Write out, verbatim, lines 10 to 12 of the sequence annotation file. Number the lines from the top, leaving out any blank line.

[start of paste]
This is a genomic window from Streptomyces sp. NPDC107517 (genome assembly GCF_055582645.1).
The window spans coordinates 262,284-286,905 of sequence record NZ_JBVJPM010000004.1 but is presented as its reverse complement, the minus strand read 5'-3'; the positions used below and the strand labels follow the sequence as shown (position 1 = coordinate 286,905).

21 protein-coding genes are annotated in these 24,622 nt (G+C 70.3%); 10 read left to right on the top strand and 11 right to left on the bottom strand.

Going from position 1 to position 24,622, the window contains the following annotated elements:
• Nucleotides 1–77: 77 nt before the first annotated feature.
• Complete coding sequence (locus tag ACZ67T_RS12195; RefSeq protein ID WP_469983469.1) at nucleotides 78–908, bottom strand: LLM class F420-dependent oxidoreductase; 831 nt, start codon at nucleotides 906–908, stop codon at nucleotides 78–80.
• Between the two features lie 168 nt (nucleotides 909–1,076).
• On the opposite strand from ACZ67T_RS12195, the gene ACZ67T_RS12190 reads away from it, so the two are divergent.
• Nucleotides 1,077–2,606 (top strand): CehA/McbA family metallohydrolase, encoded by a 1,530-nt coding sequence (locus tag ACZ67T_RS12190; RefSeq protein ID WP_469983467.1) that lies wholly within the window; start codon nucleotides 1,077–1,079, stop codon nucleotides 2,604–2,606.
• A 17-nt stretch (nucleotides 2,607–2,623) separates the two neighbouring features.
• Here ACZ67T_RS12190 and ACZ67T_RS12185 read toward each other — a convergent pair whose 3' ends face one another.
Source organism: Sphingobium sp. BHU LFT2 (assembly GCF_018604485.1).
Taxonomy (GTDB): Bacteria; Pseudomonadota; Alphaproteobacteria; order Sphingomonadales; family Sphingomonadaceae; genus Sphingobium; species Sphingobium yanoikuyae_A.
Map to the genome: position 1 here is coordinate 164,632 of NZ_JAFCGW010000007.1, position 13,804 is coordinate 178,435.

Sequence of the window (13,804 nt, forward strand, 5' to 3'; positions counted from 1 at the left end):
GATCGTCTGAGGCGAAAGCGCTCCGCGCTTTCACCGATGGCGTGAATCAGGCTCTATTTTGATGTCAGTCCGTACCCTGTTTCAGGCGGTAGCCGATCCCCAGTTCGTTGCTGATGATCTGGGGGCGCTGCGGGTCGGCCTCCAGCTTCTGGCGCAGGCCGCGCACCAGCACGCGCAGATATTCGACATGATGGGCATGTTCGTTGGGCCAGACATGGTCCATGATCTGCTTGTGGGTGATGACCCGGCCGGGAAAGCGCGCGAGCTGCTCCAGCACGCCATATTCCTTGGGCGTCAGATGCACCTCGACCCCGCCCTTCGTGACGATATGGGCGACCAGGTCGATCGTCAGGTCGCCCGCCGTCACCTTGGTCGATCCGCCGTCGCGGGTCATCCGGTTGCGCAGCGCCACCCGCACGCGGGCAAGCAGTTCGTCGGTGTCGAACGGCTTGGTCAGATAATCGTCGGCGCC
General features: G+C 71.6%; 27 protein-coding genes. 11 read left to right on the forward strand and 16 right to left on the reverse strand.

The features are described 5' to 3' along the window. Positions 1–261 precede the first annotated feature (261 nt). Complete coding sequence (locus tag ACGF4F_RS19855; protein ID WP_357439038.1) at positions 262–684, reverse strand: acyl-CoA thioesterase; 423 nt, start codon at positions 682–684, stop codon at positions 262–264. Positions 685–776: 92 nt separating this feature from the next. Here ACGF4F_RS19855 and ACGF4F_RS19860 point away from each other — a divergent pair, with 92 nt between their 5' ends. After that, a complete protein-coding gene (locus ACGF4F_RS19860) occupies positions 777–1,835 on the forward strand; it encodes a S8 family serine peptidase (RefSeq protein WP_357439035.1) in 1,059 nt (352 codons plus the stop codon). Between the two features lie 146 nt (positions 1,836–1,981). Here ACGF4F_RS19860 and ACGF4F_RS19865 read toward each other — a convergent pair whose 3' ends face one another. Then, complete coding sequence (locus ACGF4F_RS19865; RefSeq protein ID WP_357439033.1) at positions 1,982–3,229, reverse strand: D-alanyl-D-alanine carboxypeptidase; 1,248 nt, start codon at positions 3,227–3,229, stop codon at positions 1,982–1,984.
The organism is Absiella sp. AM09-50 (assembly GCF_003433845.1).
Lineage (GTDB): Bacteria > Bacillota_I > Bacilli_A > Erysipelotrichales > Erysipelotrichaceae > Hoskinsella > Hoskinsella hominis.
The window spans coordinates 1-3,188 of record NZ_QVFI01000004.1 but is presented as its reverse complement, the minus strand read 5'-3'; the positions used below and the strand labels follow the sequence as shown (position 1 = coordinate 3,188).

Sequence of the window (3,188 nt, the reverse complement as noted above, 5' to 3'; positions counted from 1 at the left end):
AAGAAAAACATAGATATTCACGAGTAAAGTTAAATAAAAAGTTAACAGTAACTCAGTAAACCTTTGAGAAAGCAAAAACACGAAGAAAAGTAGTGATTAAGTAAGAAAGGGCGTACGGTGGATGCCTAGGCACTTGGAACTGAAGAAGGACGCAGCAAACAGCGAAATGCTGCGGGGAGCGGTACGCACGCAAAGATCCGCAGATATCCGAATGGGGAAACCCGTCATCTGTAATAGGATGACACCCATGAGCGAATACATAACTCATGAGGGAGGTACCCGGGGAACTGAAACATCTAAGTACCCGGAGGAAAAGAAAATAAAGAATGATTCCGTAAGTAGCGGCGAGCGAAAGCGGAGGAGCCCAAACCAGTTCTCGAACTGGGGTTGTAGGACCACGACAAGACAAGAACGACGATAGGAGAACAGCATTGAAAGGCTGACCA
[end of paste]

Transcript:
• A 17-nt stretch (nucleotides 2,607–2,623) separates the two neighbouring features.
• Here ACZ67T_RS12190 and ACZ67T_RS12185 read toward each other — a convergent pair whose 3' ends face one another.
Source organism: Sphingobium sp. BHU LFT2 (assembly GCF_018604485.1).